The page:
"Wait, I'm suppose to tackle him? Ah, shit."

The Husky defense had no answer for Stanford's power running game. The front four was thrown around all day allowing the Cardinal offensive line to regularly get to the second level and take on linebackers. The result was a 10.1 rushing yard average on 44 carries, the 2nd worst yard per carry average ever allowed by UW.

Even as Stanford broke off huge chunks of rushing yards, Andrew Luck's throwing abilities kept Washington from overloading the box to try to stop the run. And when UW did bring up eight defenders to contain the rush, Luck either made the correct reads or Stanford just rammed the ball down UW's throat anyway. The much vaunted Cardinal tight end trio spent the game paving lanes for running backs and weren't even needed in the passing game (they finished with 3 receptions for 30 yards).

Des Trufant says, "Always keep two hands on the facemask."

It's painfully clear that this defense cannot contain a good offense. Running or passing, it really doesn't matter. Any decent offense can move the ball and put up points on Washington. Why is it that the defense hasn't improve much over the last few years, especially compared to the offense?

In my mind, defensive play is a combination of raw talent, player development, and defensive schemes. In an effort to figure out why UW is so far behind a team like Stanford defensively, let's take a look at these three areas.

Obviously, recruiting rankings are an inexact science, but they can give a general assessment of the talent that enters a program. Here are the rankings of the recruits that ended up playing defense at UW according to Scout:

Willingham's recruits
2007: 1 four-star, 4 three-stars, 4 two-stars: 24 stars (2.67 avg)
2008: 3 four-stars, 4 three-stars, 2 two-stars: 28 stars (3.11 avg)

Sark's recruits
2009: 0 four-stars, 4 three-stars, 5 two-stars: 22 stars (2.44 avg)
2010: 3 four-stars, 10 three-stars, 0 two-stars: 42 stars (3.23 avg)
2011: 2 four-stars,  9 three-stars, 1 two-star: 37 stars (3.08 avg)

Overall: 153 stars (2.94 avg)

And here is a look at Stanford's defensive recruits:

Jim Harbaugh's recruits:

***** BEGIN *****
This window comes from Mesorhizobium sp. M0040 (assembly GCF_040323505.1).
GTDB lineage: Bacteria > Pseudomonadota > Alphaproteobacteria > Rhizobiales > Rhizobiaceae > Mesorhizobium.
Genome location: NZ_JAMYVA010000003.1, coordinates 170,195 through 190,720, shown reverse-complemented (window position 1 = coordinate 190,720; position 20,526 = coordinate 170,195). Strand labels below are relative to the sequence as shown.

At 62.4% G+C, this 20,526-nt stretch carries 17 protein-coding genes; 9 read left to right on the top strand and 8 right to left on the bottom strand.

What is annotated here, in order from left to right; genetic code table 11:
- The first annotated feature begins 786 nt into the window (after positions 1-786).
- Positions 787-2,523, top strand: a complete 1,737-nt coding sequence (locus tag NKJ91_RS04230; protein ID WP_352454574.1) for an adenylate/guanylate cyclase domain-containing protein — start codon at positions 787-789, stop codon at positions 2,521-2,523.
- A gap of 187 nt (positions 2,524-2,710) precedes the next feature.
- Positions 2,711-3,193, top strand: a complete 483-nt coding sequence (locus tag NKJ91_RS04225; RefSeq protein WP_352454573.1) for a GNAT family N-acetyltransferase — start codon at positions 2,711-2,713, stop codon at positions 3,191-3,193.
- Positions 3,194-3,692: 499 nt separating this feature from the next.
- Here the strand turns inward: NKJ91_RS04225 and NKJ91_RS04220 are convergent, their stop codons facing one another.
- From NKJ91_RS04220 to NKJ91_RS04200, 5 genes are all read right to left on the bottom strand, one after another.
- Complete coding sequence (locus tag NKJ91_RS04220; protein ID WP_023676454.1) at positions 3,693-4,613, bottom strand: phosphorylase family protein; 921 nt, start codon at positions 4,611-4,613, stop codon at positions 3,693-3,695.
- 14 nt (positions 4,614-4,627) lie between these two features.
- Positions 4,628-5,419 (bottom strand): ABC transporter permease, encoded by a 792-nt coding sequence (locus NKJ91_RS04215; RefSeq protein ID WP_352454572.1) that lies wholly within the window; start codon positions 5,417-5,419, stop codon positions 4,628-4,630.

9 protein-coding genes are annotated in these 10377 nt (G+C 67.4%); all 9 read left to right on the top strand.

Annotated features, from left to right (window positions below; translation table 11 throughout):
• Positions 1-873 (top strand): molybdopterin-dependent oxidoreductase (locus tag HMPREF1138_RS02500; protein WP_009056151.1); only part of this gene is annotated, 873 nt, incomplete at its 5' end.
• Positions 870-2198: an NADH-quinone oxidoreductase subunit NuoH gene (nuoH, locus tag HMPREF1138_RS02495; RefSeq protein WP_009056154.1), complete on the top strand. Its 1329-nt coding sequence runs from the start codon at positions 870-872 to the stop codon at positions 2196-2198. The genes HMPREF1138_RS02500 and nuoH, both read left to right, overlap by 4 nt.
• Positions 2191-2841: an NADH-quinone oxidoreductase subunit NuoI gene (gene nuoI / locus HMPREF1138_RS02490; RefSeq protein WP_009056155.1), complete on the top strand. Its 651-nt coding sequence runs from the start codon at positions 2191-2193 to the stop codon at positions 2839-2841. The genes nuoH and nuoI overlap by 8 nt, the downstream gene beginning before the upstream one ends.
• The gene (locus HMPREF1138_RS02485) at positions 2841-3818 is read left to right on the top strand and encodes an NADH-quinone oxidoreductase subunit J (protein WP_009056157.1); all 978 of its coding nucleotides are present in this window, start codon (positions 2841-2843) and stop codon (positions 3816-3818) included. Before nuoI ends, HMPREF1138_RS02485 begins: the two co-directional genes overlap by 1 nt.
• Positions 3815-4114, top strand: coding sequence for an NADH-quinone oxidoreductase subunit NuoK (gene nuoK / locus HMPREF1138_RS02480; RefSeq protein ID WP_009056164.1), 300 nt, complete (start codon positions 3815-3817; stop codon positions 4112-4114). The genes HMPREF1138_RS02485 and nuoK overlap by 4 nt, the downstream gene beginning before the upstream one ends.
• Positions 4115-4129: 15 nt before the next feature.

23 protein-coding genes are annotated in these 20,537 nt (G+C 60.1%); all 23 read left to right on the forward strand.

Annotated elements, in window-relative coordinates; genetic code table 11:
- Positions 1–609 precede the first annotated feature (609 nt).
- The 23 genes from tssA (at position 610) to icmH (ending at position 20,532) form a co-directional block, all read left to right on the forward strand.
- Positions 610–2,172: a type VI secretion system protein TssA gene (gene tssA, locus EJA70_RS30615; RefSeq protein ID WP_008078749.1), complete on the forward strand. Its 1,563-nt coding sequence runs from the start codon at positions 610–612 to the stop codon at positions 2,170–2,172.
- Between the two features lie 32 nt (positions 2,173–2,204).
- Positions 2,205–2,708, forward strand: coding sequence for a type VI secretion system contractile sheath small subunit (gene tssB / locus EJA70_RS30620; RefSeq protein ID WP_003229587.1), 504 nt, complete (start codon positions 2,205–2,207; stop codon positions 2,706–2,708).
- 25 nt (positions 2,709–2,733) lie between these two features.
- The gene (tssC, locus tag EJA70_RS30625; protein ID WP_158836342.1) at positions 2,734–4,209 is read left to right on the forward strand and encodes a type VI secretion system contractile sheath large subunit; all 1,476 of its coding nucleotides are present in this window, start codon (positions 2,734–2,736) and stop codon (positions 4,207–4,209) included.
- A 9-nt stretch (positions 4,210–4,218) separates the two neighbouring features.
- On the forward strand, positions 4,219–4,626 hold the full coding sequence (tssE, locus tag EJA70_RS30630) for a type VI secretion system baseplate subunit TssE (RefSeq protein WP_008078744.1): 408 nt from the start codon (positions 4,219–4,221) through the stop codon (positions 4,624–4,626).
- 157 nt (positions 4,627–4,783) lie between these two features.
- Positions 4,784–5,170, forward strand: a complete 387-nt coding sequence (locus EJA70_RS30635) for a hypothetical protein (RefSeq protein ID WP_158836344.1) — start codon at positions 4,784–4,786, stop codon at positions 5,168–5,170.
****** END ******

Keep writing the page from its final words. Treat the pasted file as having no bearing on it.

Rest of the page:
2007: 1 four-star, 2 three-stars, 3 two-stars: 16 stars (2.67 avg)
2008: 1 four-stars, 6 three-stars, 3 two-stars: 28 stars (2.8 avg)
2009: 1 five-star, 2 four-stars, 4 three-stars, 2 two-stars: 29 stars (3.22 avg)
2010: 2 four-stars, 8 three-stars, 1 two-star: 34 stars (3.09 avg)

David Shaw's recruits:
2011: 2 four-stars,  7 three-stars, 0 two-stars: 29 stars (3.22 avg)

Overall: 136 stars (3.16 avg)

Stanford has the edge in average star ranking while UW has more overall stars, but generally the numbers are quite close. It's interesting that UW holds a bit of an advantage in 2008 which equates to the true seniors and redshirt juniors playing this year. From a recruiting standpoint, you would expect that these highly-rated upperclassmen would produce a better defensive effort than what we have seen. However, this expectation should be tempered by the 2009 recruiting class (true juniors/redshirt sophomores) that Sark was forced to hurriedly throw together and is significantly less talented than Stanford's 2009 class. Ultimately, it doesn't appear that recruit talent on defense is enough to explain the current gap between Washington and Stanford.

Player development can be tricky to measure. One way to examine it is to compare the perceived talent level of a recruit to their talent level at the end of their college career. For example, linebackers Donald Butler and Mason Foster were both two-star recruits, but were drafted in the 3rd round of the NFL draft. The argument could be made that these two players were very well developed at UW, or that recruiting services simply whiffed on evaluating their initial talent level.